Critics’ Picks

View of “Woodwork,” 2004.

View of “Woodwork,” 2004.

New York


Anthony Grant, Inc.
37 West 57th Street
June 9–August 27, 2004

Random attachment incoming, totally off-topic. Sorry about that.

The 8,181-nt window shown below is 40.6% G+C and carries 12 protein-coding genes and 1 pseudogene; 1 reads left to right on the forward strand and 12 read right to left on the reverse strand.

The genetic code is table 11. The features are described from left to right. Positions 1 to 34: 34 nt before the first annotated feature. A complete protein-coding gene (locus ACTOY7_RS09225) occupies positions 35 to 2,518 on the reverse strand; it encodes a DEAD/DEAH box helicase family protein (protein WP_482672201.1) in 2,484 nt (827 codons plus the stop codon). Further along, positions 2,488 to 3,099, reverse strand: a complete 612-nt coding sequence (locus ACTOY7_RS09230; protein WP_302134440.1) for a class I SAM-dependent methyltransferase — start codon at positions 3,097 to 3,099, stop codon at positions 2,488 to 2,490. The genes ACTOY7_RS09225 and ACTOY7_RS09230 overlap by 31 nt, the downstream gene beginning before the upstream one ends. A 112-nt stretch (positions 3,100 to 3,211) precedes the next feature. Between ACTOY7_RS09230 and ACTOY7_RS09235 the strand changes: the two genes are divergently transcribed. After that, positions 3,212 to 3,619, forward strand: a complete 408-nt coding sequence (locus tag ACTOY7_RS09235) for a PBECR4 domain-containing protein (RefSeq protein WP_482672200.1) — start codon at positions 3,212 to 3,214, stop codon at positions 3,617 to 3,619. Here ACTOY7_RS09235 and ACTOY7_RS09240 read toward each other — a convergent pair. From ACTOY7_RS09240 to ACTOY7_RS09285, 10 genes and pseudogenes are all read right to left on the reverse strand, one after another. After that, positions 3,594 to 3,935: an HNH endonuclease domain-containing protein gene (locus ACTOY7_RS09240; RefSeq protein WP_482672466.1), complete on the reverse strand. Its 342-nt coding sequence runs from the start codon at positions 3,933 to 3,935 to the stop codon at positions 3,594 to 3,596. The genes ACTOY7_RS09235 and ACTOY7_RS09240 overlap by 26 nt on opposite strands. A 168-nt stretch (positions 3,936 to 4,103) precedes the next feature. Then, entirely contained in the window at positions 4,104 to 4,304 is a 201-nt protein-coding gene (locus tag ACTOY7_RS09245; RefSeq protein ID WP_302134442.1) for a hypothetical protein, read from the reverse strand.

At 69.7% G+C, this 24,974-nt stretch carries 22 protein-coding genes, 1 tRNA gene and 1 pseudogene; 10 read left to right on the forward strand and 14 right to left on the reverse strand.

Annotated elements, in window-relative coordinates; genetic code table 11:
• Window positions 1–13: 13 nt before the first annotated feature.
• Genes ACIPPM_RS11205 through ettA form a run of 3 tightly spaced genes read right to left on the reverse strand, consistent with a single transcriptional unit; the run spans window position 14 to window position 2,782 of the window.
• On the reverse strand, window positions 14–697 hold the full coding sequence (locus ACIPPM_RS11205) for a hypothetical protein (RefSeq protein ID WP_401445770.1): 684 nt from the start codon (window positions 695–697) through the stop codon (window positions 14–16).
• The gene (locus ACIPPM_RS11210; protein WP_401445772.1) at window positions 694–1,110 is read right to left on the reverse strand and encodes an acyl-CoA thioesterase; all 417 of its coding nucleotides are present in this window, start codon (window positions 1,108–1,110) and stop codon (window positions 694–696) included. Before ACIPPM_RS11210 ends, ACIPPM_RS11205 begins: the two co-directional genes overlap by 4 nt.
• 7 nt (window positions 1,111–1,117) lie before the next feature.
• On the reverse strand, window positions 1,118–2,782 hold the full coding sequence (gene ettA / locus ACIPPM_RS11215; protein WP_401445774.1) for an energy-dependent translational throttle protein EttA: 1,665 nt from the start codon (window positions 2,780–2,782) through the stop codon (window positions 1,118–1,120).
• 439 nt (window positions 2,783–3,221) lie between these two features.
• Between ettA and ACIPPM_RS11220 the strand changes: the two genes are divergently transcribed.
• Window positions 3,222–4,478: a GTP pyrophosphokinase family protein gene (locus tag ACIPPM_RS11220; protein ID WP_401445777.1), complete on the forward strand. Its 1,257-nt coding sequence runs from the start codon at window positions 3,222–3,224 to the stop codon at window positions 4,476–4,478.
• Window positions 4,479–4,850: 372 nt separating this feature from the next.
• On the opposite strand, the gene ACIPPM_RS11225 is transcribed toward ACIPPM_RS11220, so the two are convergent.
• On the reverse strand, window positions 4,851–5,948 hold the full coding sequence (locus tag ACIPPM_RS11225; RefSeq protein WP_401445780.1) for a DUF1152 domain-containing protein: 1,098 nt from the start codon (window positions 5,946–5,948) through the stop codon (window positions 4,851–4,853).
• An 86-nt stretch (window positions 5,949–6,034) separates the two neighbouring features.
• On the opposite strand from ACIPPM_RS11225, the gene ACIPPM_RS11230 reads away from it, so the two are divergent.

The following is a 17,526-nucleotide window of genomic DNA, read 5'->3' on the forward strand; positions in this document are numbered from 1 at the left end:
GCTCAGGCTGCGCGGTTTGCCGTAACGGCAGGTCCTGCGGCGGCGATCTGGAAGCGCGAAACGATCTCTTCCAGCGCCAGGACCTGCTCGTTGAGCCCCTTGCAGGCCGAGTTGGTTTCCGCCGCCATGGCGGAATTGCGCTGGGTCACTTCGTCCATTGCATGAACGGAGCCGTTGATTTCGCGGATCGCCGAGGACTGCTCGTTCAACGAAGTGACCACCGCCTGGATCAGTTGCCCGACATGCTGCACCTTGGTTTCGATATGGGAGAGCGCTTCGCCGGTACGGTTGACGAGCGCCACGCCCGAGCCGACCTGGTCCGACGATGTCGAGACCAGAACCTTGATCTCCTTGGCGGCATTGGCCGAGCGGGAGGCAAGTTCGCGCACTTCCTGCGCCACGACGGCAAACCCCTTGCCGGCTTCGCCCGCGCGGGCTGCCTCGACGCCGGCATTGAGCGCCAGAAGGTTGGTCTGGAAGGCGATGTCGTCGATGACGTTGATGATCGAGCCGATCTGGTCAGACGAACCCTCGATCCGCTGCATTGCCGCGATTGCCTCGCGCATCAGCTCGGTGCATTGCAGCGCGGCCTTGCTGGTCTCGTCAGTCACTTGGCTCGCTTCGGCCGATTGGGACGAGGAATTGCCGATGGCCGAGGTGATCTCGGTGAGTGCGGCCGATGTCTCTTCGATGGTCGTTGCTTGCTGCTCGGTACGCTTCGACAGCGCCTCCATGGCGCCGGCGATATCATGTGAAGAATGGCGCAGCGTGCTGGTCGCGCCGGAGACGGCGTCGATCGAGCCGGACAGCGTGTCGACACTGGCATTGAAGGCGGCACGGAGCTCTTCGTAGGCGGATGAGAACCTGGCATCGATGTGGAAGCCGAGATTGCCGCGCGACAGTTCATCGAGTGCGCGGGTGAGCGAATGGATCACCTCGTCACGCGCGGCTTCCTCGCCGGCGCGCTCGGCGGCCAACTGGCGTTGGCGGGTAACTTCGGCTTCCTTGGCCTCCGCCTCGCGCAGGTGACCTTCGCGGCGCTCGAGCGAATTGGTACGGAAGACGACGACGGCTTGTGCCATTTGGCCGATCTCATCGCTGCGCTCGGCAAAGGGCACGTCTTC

If this show is any indication, more artists should work in wood. The possibilities—from rough-hewn rusticity to polished perfection, a kind of nature/culture dialectic contained in a singular material—were known to the modernists; just look at the Brancusi show at the Guggenheim. Here, contemporary artists take a crack at carpentry, with results as varied as Richard Artschwager’s wonderful confessional constructed out of a plywood shipping crate; Lars Fisk’s Tree Ball, 1998, an uncanny sphere of bark-covered wood; and Matt Johnson’s two-by-four bent into an impossible shape that conjures classic Minimalist sculpture. Los Carpinteros, Paloma Vargas Weisz, Hadi Tabatabai, and Georg Baselitz also weigh in with some impressive craftsmanship. Wood, it seems, engenders a particularly imaginative thoughtfulness with regard to form and composition—as evidenced, for example, in Claes Oldenburg’s Landscape with Lighthouse (Provincetown), 1960, assembled like Synthetic Cubist collage out of bits of wood that became detached from other objects and lost before being found by the artist.